His song Bad Guy is not a cover of Billie Eilish’s song but an acoustic tune that reminds me of James Taylor which revisits the Texan tropes of drinking and partying hard and being useless. Check out the pedal steel.

Jon Wolfe

Feels Like Country Music opens with a gentle sound of the plains, indicated by pedal steel, acoustic guitar and brushed drums. He wears a cowboy hat, sings like George Strait and, as you can expect by the title, ticks off all the things that country music talks about: steel guitar ‘bending in the cracks’, hometowns in rearview mirrors, ‘left hand out the window’ and, in verse two, drinking after working all week with buddies. It’s authentic, with some lovely lush harmonica and some real drums. You could have Old Dominion or this song, which is undeniably country. There’s a guitar solo twangin’ in the middle of it too.

Jon’s next single is Heart To Steal Tonight a middle of the red dirt song that Nashville’s singers would kill for. Jon wants sunset to ‘hurry up’ because he’s been waiting all day to get married to him. The video to the song is actually a wedding video from Jon’s own wedding. As a groom he will ‘mean just what I say and say just what I mean’ and every other groom will relate to a song about the big day. Musically there are touches of fiddle and a great melody.

Randall King

Garth Brooks is a big fan of Randall and, since Garth is from the Red Dirt state of Oklahoma, he knows his stuff.

She Gone is a chugging rock song whose first line mentioned ‘gravel flying, pedal down’; it’s driven by a driving beat and the lyrics are all about driving away in a car, ‘windows down – huh – and her finger up’. The chorus is fantastic, with Nashville-quality harmonies and real drums and pedal steel. A great voice, a very attractive man in a great package.

Hey Cowgirl has a great opening riff and a namecheck for George Strait’s song Amarillo By Morning. The chorus explodes into seventh chords and pounded drums. There is a sort of Texan melancholy running through the song, which ends with the words ‘good luck and goodbye’, that can only be explained in sound – ie you have to listen to the mournful fiddle’s melody and crying pedal steel.

Chad Cooke Band

In Four Minutes, the narrator notes how the girl in the song is singing George Strait songs and sagging her shoulders – ‘you wanna dance alone’ he concludes – but Chad wants to join her. He wants to put a quarter in the jukebox and ‘get you out on that dancefloor’. The production is stunning and this is no different to what Jon Pardi is doing.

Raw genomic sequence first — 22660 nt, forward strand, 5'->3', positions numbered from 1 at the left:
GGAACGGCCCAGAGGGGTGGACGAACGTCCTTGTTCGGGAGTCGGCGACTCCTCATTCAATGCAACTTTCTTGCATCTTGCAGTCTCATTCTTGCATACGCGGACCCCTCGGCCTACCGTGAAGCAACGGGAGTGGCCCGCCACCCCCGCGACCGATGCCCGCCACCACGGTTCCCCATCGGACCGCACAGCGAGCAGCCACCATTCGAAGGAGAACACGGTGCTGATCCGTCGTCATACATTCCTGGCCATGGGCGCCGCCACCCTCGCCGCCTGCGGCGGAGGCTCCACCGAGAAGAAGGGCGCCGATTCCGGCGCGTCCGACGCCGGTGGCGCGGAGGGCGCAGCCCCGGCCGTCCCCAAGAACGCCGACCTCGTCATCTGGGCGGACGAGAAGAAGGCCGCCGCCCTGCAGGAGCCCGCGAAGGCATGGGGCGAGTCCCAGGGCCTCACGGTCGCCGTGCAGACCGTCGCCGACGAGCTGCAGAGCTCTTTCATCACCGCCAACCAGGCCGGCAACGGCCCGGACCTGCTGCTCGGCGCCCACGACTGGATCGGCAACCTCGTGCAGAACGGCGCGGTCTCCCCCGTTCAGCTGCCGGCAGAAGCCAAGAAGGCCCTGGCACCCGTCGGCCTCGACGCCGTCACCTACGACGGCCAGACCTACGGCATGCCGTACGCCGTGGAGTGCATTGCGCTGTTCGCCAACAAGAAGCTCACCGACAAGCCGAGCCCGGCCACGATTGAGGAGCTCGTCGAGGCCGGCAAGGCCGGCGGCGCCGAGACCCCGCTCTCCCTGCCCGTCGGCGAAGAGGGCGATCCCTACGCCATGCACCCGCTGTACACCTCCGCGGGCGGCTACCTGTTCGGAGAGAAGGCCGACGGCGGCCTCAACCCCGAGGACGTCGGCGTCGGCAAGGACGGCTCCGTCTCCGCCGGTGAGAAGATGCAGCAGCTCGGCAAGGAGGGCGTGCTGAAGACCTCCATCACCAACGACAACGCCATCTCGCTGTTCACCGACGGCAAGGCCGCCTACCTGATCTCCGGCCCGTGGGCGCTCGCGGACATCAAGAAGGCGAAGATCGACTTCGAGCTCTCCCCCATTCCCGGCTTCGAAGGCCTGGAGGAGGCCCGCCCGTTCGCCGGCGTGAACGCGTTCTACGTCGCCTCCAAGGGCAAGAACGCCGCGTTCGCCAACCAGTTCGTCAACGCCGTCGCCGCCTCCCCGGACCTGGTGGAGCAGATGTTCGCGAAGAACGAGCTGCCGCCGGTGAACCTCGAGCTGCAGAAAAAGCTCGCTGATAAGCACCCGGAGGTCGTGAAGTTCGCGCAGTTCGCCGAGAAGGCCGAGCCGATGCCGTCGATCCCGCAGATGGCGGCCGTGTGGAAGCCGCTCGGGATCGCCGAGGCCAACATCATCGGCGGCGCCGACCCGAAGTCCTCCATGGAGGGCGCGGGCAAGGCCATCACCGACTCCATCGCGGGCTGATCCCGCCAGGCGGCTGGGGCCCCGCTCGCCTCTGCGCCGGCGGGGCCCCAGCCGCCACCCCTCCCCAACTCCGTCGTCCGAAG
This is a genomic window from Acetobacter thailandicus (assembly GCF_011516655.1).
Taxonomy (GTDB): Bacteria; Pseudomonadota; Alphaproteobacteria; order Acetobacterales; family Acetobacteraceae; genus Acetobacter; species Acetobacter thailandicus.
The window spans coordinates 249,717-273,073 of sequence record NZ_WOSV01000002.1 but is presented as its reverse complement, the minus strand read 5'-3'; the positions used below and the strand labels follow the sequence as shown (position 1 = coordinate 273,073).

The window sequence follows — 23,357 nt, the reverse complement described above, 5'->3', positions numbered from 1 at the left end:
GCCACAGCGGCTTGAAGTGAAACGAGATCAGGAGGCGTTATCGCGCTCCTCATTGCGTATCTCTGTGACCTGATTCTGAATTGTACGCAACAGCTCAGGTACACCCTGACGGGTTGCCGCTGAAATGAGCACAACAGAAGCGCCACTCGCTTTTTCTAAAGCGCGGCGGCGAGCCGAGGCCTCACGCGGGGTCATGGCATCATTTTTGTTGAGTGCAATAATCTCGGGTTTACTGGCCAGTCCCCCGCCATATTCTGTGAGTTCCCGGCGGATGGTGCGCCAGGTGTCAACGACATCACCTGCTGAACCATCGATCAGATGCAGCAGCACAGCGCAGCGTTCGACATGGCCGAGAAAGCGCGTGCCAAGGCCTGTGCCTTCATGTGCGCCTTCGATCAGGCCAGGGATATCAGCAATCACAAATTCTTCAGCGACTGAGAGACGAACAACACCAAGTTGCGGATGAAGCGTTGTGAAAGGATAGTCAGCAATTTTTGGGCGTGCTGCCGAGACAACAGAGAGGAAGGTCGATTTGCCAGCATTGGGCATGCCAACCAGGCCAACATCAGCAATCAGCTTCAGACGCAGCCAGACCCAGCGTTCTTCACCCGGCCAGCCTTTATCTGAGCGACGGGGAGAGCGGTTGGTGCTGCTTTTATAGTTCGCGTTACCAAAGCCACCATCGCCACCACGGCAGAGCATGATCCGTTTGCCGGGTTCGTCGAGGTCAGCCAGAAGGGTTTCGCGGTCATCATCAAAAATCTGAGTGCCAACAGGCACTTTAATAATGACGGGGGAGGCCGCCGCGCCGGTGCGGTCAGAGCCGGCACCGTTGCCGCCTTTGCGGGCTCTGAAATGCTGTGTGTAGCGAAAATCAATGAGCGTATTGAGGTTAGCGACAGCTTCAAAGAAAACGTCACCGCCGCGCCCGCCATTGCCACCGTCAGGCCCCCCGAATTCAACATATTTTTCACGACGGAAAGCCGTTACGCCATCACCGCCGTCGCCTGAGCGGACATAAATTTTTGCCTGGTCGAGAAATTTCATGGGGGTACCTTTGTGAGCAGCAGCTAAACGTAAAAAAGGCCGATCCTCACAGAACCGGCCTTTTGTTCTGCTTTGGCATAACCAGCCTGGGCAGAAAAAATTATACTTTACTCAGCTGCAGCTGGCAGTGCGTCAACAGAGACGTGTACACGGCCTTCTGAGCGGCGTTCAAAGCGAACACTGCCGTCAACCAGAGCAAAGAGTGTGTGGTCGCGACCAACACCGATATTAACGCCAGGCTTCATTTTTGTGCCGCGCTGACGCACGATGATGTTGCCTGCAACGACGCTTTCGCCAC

Cowboy’s Cowgirl is a charged-up love song with hints of Joey Moi’s production work with Florida Georgia Line. Clay’s vocals are clear and the harmonies from the band are perfect. Having got ‘lasso around my heart, ‘in the chorus we have a ‘red dirt sunset’ which refers to the Texan style of Red Dirt music. In the second verse we get ‘rodeo’ and the ‘nail where I hang my hat’. It’s as if a Nashville writer has tried to get all the cowboy motifs into a love song.

Randy Rogers

Randy Rogers and Wade Bowen released an album of duets featuring the break-up song Rodeo Clown. ‘I was picturing the Marlboro Man…She left me for a Rodeo Clown!’ It wasn’t a lawyer or a ‘macho man’ but ‘Darryl, hidin’ in a barrel, red nose and a painted-on frown!’ Great imagery, great fiddle and a lot of fun in spite of the tears in the guys’ beer.

Randy’s band released You Me and a Bottle. The opening seconds are so comforting: fiddle, live drums, melancholy…then Randy comes in talking about being ‘broke down…beat up…crash and burning’. Texan music is all about men being useless: ‘When the lines all get tangled, baby I’m so thankful’ for another day under ‘a chandelier sky’. There is so much depth to this song, a lot of warmth. Luke Combs is trying his damnedest to change Nashville, but Texan musicians will look at the money and turn their noses up. Why try to compete when they are welcome in Texas?

Also by Randy Rogers Band, Drinking Money is making its way up the charts. It’s a chugging bit of country rock with a fiddle set on Friday night. It’s the same idea as Beer Money by Kip Moore with the added idea of how ‘she’s not here to tell me what I’m doing wrong’.

Read the second part of this piece, dealing with number one songs from local Texan successes, here.